Ronnie Negus, philanthropist, cast member of The Real Housewives of Vancouver, and a supporter of the BC Children’s Hospital, explains the vital role the hospital plays in treating the province’s children.
Tracing its roots back to the 1920s and a fund created by the BC Women’s Institute to assist children with special needs, today’s BC Children’s Hospital now serves more than 78,000 children annually.
Much of the specialized pediatric care offered by the hospital is unavailable elsewhere in British Columbia. Treatment facilities include a comprehensive heart center that performs transplants and more than 169 open-heart surgeries on children annually, as well as an oncology and hematology center that works in conjunction with the BC Cancer Agency to treat children under 17 suffering from cancer or blood-related disorders.
For children who need long-term treatment and rehabilitation, the Sunny Hill Health Centre for Children, a rehabilitation and development program of BC Children’s Hospital, serves more than 5,000 pediatric patients a year.
In order to sustain the high-quality medical services it provides, the BC Children’s Hospital is always seeking volunteers and support. Those interested in learning more can visit BC Children’s Hospital on the web at www.bcchildrens.ca.
By Ronnie Negus
Every year, thousands of children are born or diagnosed with disabilities. If you are a parent to a child with special needs, arming yourself with information can help you and your child face all challenges.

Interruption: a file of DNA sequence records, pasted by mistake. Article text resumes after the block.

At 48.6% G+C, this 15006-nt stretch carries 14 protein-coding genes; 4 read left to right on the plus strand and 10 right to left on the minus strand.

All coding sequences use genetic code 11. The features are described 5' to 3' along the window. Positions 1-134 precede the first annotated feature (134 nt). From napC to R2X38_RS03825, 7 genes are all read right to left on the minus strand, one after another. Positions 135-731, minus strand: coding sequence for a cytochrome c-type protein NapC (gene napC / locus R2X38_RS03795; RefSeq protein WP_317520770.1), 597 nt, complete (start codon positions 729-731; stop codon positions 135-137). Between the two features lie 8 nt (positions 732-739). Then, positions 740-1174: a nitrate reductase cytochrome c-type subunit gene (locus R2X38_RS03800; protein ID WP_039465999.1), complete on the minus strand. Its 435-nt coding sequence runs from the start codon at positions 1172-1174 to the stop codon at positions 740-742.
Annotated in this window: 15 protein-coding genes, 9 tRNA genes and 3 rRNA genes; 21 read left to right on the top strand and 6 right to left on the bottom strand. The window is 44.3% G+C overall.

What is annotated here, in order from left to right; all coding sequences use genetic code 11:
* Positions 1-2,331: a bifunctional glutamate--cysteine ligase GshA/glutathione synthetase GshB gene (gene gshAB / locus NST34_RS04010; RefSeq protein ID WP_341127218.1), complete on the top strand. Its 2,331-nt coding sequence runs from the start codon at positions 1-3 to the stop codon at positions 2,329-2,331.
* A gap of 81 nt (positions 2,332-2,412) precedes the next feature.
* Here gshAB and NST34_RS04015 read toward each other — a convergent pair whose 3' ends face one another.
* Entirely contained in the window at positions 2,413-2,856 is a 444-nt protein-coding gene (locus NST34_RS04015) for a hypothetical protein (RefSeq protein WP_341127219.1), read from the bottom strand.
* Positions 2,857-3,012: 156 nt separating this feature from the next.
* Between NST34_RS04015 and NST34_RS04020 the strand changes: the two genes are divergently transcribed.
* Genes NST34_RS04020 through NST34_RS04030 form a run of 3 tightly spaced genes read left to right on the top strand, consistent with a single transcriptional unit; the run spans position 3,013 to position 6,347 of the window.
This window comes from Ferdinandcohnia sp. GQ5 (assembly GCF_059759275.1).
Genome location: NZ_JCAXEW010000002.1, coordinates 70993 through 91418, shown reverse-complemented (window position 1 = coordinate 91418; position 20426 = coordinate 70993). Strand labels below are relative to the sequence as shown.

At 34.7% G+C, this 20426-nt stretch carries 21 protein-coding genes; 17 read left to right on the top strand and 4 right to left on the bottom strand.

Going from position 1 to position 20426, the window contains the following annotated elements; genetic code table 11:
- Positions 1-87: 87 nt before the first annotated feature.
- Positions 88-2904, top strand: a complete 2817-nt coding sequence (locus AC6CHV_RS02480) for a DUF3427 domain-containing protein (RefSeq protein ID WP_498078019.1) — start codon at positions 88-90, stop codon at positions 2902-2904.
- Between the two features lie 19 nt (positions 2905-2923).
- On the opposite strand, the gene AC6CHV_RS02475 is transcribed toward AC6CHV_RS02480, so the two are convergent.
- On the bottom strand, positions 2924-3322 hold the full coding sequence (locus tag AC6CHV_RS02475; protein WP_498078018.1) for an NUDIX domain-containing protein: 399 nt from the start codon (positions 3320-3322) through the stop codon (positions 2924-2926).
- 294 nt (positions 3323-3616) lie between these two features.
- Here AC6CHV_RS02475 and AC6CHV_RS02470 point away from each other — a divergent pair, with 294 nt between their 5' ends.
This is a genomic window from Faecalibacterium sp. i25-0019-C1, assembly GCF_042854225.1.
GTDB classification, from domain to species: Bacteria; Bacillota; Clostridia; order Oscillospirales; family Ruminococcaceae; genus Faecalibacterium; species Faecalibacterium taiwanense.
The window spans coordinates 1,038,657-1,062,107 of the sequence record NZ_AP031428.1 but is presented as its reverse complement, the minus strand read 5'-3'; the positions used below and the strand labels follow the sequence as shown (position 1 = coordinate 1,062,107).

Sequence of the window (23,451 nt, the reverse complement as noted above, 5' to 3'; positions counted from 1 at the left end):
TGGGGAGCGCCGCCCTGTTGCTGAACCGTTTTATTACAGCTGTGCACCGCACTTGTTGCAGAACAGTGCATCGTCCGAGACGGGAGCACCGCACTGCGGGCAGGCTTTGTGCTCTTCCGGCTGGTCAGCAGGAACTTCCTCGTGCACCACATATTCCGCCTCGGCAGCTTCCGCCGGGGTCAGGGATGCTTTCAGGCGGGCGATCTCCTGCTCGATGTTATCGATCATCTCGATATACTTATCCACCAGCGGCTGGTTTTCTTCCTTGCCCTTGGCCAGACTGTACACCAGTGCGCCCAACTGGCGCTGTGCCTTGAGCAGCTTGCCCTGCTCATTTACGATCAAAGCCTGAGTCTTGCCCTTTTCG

Start by getting informed. Read about your child’s disability, whether it be mental retardation, a physical handicap, a learning and speech disability, or an emotional disorder. The more you know about your child’s disability, the better you can help him or her.
The sooner you start to learn, the sooner you can equip your child to survive one of life’s harshest battlegrounds: the classroom. Children are unfailingly cruel, especially toward peers whose conditions they don’t understand. Enroll your child in courses that sharpen speech and learning capabilities as early as possible so he or she can fit in better at school. Even more importantly, such skills give children the advantage they need to keep up with lessons.
About the Author
For two consecutive seasons, fans of The Real Housewives of Vancouver have welcomed Ronnie Negus into their living rooms. On and off camera, the television star is devoted to her role as mother to a child with special needs. Ronnie Negus recently coauthored a book aimed at parents of children with special needs.
For some, contributing to charities is as simple as cutting a check. But many people do not have money to give away. Fortunately, there are plenty of other ways to give back to your community.
Many, if not most, charitable organizations are in constant need of volunteers. Set aside a weekend every month or two and donate your time to Goodwill Industries International, Inc., or a local soup kitchen. Other options include Habitat for Humanity International and the National Trust for Historic Preservation, an organization dedicated to protecting historic sites.
Some people in your community need help in their homes. Take stock of the elderly in your neighborhood and volunteer to pick up their groceries, walk their dogs, or drive them to visit friends and family. You can also visit local schools and ask how you can get involved in activities such as field trips or tutoring.
About the Author
A reality television star and mother to a child with special needs, Ronnie Negus donates her free time and resources to numerous charitable organizations, including BC Children’s Hospital and the BC Centre for Ability.